Psi-2000 Polywater Intoxication means different things for different people. For some it's running around with no shirt on, swishing around a sword. For a later generation it's determining if an android is “fully functional.” For Spock, “The Naked Time” means total emotional collapse, sitting at a table and babbling incoherently and, for some reason, counting by twos. To quote: “I'm in control of my emotions. Control of my emotions. I am an officer. An officer. My duty. My duty is, is. My duty is to, to. Too late. I'm sorry. To. Two, four, six! Six!” This is then followed by copious… tears. Vulcans!
I-Chaya, the noble pet sehlat of Spock's youth, sacrificed himself so his master may live when Spock went through his dangerous kahs-wan ritual. This moment from The Animated Series' “Yesteryear” is when Spock loses part of his innocence, especially considering a healer offers to prolong I-Chaya's life. Seeing the creature would be in pain, Young Spock determines “it is fitting he die with peace and dignity.” He faces this decision with no tears, but that doesn't mean he wasn't emotional. What I think happened was this: he channeled his sorrow into a trans-television mind meld directly onto me. I say this because I am incapable of watching this scene without sobbing uncontrollably.
Years later, though, and in the midst of an identity crisis, Spock abandons his kolinahr studies to rejoin the crew of the Enterprise. They are racing to stop the approach of V'Ger, a sentient probe whose quest for knowledge is causing all sorts of problems. Sensing a kindred spirit, Spock startles his crewmates with tears in his eyes. “I weep for V'Ger, as I would for a brother. As I was when I came aboard, so is V'Ger now, empty, incomplete, ... searching. Logic and knowledge are not enough.” Those are some heavy words for a Vulcan, half-human or not.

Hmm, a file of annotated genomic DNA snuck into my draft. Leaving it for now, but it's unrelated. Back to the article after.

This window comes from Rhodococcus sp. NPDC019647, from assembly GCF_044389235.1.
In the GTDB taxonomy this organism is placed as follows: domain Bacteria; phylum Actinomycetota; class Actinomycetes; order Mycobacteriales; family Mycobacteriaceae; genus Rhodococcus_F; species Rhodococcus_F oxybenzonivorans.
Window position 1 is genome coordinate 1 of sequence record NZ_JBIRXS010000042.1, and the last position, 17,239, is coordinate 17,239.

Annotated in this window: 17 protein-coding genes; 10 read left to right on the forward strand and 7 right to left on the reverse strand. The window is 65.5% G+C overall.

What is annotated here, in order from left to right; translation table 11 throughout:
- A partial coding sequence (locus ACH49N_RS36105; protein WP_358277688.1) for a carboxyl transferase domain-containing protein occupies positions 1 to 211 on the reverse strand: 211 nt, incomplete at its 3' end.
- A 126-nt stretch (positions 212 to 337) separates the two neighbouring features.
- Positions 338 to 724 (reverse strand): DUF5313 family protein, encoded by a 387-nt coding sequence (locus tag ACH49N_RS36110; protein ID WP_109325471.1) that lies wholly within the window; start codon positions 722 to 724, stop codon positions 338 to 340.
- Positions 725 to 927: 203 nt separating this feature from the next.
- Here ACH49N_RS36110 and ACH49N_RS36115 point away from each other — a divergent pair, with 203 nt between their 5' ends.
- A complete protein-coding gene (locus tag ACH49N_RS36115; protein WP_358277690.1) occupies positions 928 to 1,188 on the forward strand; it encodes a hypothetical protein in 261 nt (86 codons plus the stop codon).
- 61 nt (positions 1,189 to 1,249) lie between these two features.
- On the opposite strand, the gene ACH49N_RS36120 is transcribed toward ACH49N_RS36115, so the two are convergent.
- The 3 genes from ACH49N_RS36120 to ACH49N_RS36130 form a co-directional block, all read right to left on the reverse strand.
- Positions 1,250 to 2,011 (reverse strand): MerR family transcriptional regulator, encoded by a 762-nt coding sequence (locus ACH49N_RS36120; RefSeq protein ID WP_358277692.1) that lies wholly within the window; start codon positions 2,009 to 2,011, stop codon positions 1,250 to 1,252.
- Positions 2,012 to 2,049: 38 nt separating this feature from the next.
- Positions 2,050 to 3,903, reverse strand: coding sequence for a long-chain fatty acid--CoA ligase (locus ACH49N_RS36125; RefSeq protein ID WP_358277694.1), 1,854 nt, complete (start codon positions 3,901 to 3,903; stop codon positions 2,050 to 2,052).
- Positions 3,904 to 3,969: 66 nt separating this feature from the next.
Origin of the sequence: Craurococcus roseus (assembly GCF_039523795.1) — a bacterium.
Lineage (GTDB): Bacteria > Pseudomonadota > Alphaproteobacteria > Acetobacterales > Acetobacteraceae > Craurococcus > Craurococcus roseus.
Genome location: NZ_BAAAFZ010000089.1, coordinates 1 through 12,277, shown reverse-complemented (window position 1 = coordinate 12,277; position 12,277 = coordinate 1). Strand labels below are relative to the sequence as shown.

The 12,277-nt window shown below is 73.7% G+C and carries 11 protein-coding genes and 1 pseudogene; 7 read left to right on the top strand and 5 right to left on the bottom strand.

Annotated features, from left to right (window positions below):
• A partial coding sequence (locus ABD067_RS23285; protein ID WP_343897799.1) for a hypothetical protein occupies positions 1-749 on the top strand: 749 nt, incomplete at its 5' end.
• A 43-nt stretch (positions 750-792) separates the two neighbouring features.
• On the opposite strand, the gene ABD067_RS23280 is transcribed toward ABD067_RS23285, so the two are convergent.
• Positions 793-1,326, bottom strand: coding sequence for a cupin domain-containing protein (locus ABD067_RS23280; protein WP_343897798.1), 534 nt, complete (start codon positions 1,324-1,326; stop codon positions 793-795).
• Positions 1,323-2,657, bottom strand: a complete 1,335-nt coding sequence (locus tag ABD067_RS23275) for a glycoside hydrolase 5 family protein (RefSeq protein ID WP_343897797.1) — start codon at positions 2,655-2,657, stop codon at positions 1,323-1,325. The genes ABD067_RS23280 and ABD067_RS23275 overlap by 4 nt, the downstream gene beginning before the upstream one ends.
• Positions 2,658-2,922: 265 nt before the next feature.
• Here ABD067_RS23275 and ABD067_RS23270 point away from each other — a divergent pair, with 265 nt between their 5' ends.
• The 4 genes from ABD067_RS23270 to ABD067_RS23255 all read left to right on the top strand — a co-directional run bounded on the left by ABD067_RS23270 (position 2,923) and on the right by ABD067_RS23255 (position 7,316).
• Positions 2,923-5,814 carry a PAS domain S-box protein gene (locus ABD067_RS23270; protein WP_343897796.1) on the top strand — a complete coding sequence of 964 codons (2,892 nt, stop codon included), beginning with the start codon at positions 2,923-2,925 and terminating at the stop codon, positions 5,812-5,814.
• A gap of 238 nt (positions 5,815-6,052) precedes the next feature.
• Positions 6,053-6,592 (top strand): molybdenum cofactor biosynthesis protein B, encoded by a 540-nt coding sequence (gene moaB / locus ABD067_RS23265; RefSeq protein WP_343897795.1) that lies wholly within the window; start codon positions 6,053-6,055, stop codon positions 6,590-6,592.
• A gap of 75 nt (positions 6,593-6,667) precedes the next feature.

“Amok Time” has given us so much. The Vulcan hand signal, the fight music and one of the greatest Kirk-Spock-McCoy wrap-ups in the entire series. Thinking he's slain his beloved Captain, Spock, awoken from his pon farr daze, is overjoyed to see that it was merely a bluff. “Jim!” he exclaims with glee. Later, he explains it away as a logical reaction to seeing that Starfleet hasn't lost a top captain, but we all know the score. You could also maybe rationalize it as lingering effects of pon farr, but I don't buy that either. This is a flash of Spock's human half completely conquering his Vulcan side.
“The Galileo Seven” is basically a full hour of pushing Spock's buttons until he drops the logic and acts emotionally. It comes, oddly, when he finally pushes a button. By jettisoning the remaining fuel of the Galileo shuttlecract and igniting it, he is essentially sending out a Hail Mary pass. By playing against the odds and acting out of passion as Dr. McCoy suggests, he ends up saving the survivors of his away team. When Kirk later razzes him for behaving in such a human manor, he dances around the question, cracking everyone up. Is this, too, an illogical act of emotion? What's so great about Spock is we can never be sure.
Hopefully your green blood isn't burning too much and I haven't forgotten your favorite. If there is, however, a moment of emotional Spock I left out, please let me know in the comments below.
Jordan Hoffman is a writer, critic and lapsed filmmaker living in New York City. His work can also be seen on Film.com, ScreenCrush and Badass Digest. On his BLOG, Jordan has reviewed all 727 Trek episodes and films, most of the comics and some of the novels.